Empagliflozin and Progression of Kidney Disease in Type 2 Diabetes

Christian Deaton, Mercer University College of Pharmacy

Kidney disease develops in approximately 35% of patients with type 2 diabetes mellitus (T2DM) and is associated with increased mortality.  It is suggested that intensive glucose-lowering strategies have the possibility to reduce surrogate markers of renal complications in patients with type 2 diabetes; however, evidence for improvement in advanced renal complications is limited. [1]

Empagliflozin (Jardiance®) belongs to the drug class of sodium-glucose cotransporter 2 (SGLT2) inhibitors and is approved by the Food and Drug Administration (FDA) for management of T2DM.  By inhibiting SGLT2 in the proximal tubules, empagliflozin reduces reabsorption of filtered glucose from the tubular lumen and lowers the renal threshold for glucose. [2]

Since SGLT2 inhibitors act on the kidney and the amount of glucose excreted is dependent on the glomerular filtration rate (GFR), it is suggested that SGLT2 inhibitors could also have a positive influence on the long-term cardiovascular (CV) safety of patients with T2DM, as well as possess cardio-protective effects. [3]

Empagliflozin and Progression of Kidney Disease in Type 2 Diabetes [4]
Design Multi-center, randomized, double-blind, placebo-controlled; N= 7,034
Objective To determine the long-term CV safety of empagliflozin, as well as investigate potential benefits on macro/micro-vascular outcomes
Study Groups Empagliflozin 10 mg (n= 2,361); empagliflozin 5 mg (n= 2,340) placebo (n= 2,333)
Methods Patients who were drug-naïve or on background glucose-lowering therapy, and were at high risk of CV events, were randomized (1:1:1) and treated with empagliflozin 10 mg, empagliflozin 25 mg, or placebo superimposed upon the standard of care.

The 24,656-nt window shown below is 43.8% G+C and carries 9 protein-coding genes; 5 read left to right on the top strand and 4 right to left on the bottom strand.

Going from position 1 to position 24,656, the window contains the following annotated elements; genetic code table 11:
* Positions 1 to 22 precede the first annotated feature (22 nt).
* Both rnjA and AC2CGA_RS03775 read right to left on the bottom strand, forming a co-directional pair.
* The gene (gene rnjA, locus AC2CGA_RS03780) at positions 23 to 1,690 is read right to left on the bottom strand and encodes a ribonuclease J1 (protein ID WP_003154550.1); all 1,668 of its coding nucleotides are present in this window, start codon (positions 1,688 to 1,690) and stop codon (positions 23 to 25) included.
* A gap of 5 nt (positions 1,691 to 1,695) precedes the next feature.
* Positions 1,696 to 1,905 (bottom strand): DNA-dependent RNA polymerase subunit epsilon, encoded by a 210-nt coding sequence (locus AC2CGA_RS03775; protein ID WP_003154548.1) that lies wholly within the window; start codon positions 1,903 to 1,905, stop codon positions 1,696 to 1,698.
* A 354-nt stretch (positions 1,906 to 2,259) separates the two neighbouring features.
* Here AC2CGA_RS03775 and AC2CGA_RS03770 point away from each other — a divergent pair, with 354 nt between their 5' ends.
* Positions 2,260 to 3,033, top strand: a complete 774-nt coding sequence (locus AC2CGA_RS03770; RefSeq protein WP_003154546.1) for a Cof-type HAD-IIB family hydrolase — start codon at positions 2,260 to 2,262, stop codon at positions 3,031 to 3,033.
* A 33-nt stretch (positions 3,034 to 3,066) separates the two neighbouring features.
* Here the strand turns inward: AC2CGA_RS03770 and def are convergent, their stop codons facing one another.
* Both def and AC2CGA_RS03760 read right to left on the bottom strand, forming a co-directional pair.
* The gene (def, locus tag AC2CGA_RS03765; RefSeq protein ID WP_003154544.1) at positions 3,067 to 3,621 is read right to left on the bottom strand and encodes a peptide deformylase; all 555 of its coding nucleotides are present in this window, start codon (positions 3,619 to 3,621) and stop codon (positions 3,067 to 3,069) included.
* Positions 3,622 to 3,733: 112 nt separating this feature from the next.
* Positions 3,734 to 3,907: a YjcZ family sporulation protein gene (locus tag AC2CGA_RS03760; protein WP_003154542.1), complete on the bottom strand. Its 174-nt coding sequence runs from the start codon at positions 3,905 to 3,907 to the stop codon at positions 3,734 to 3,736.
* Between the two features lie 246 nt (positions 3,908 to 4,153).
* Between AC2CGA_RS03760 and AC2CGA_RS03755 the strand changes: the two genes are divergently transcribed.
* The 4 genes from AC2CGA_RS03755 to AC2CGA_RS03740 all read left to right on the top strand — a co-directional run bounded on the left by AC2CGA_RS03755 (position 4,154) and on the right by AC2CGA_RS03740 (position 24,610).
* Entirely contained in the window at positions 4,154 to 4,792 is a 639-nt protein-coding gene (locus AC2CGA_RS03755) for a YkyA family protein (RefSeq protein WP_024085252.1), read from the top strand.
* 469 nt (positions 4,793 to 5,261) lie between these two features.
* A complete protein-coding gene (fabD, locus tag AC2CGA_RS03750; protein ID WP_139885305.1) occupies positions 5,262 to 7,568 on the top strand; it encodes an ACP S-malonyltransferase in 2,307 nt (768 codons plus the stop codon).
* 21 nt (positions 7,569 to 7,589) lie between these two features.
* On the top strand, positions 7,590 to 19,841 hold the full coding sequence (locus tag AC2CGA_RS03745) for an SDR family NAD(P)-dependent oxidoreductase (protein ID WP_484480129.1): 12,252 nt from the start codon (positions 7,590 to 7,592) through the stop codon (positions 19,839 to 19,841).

Duration September 2010 through April 2013
Primary Outcome Measure A composite of three major adverse cardiovascular events: the first occurrence of death from cardiovascular causes, nonfatal myocardial infarction, or nonfatal stroke.
Baseline Characteristics
Age, avg 63.1
75 years old and older, n 652
Male, n 5,026
Race, n
White 5,089
Asian 1,518
Black 357
Smoking History, n 930
History of MI, n 3,275
Single vessel CAD, n 743
Multi-vessel CAD, n 3,285
Glucose-lowering therapy, n
Metformin 745
Insulin 954
Metformin + sulfonylurea 1,383
Metformin + insulin 1,420
Antihypertensive therapy, n 6,641
Empagliflozin Placebo p-value
Death from cardiovascular causes 10.5% 12.1% p<0.001
Death from any cause 5.7% 8.3% p<0.001
Hospitalization for heart failure 2.7% 4.1% p<0.002
Adverse Events Common Adverse Events: hypoglycemia (29%)
Serious Adverse Events: death (4%), genital infection (6%)
Percentage that Discontinued due to Adverse Events: 17%
Study Author Conclusions In patients with type 2 diabetes at high cardiovascular risk, empagliflozin was associated with slower progression of kidney disease and lower rates of clinically relevant renal events than was placebo when added to standard care.


Sodium-glucose cotransporter 2 inhibitors are a fairly new class of medications with markedly less, published data compared to the other cornerstone medications used for T2DM.  The study revealed that patients with T2DM at high risk for cardiovascular events receiving empagliflozin in addition to standard care had a significantly lower risk of microvascular outcome events versus those patients in the placebo group.  Patients in the empagliflozin group also had a significantly lower risk of progression to macroalbuminuria or clinically relevant renal outcomes, such as a doubling of the serum creatinine level or initiation of renal-replacement therapy.  Generalization of the findings to African American patients also has limitations because of the small sample size that was studied.



  1. De Boer IH, Rue TC, Hall YN, Heagerty PJ, Weiss NS, Himmelfarb J. Temporal trends in the prevalence of diabetic kidney disease in the United States. JAMA 2011;305:2532-9
  2. Zanoli L, Granata A, Lentini P, et al. Sodium-glucose linked transporter-2 inhibitors in chronic kidney disease. ScientificWorldJournal. 2015;2015:317507.
  3. Zinman B, Inzucchi SE, Lachin JM, et al. Rationale, design, and baseline characteristics of a randomized, placebo-controlled cardiovascular outcome trial of empagliflozin (EMPA-REG OUTCOME™). Cardiovasc Diabetol. 2014;13:102.
  4. Wanner C, Inzucchi SE, Lachin JM, et al. Empagliflozin and Progression of Kidney Disease in Type 2 Diabetes. N Engl J Med. 2016.

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